VOL: 101, ISSUE: 24, PAGE NO: 28- Mumps is an acute virus infection that causes enlargement of the parotid glands (salivary glands in the cheeks a...
What is it?
- Mumps is an acute virus infection that causes enlargement of the parotid glands (salivary glands in the cheeks at the angle of the jaw).
- It has been a notifiable disease in the UK since October 1988.
- Mumps is caused by a virus from the myxovirus group.
- It is transmitted by droplet infection, mainly from infected saliva but also through urine.
- Incubation period is 14-21 days.
- It is contagious from several days before the parotid swelling to several days after it appears.
- It is similarly contagious to influenza and rubella.
- Exposed individuals should be considered infectious from 12-25 days after exposure.
- Dry mouth, fever with headache and difficulty swallowing.
- Unilateral or bilateral swelling of the parotid glands.
- At least 30 per cent of cases in children have no symptoms.
- Following puberty, mumps can cause swollen, tender, inflamed testicles.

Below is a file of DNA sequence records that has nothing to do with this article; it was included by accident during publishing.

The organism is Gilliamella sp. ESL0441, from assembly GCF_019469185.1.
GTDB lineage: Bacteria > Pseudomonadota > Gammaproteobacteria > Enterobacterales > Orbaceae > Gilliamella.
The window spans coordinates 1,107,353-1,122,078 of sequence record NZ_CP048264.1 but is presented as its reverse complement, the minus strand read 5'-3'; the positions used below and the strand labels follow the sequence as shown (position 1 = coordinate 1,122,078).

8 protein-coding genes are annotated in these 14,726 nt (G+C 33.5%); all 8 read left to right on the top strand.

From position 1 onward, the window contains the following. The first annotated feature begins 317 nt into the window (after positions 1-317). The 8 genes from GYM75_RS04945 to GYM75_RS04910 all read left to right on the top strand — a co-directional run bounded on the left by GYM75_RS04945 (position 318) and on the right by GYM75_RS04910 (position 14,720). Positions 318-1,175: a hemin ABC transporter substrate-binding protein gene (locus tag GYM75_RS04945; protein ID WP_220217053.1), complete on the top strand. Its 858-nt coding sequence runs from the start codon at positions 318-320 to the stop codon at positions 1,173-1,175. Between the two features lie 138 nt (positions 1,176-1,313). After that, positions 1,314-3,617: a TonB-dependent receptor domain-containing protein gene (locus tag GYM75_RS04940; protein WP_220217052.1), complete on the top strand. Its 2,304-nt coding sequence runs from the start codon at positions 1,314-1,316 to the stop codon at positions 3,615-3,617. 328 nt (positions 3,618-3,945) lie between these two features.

- Treatment is based on alleviating symptoms.
- Paracetamol is used to reduce pain and fever. Regular rinsing of the mouth and a good fluid intake are also helpful.
- In cases of orchitis cool compresses can be helpful.
- The introduction of MMR vaccine in 1988 halted the three-yearly cycle of mumps epidemics.
- The routine schedule for immunisation consists of two MMR vaccinations.
- There is no single antigen mumps vaccine licensed in the UK.
- Aseptic meningitis occurs in 15 per cent of cases (usually without further complications).
- Orchitis (usually unilateral) occurs in up to 20 per cent of post-pubertal males. Sterility is rare.
- Oophritis occurs in five per cent of postpubertal female sufferers. Sterility is rare.
- Profound deafness in one ear occurs in 1:15,000 cases.
- Encephalitis occurs in 1:400 to 1:6000 cases. The case fatality rate for mumps encephalitis is 1.4 per cent.
- Mumps in the first trimester of pregnancy may increase the rate of spontaneous abortion.
- Mumps incidence peaks in winter and spring but has been reported throughout the year.
- It caused about 1,200 hospital admissions annually in England and Wales before MMR.
- The number of notified cases was stable from 1995-1999, with fewer than 2,000 notifications recorded annually. It rose from 1,691 in 1999 to 2,162 in 2000.
- A resurgence of mumps occurred in 1999 and 2000 with outbreaks predominantly affecting secondary school children in the north of England.
- Most cases occurred in those who had either never received a mumps-containing vaccine, as they were too old, or had received only one dose of MMR.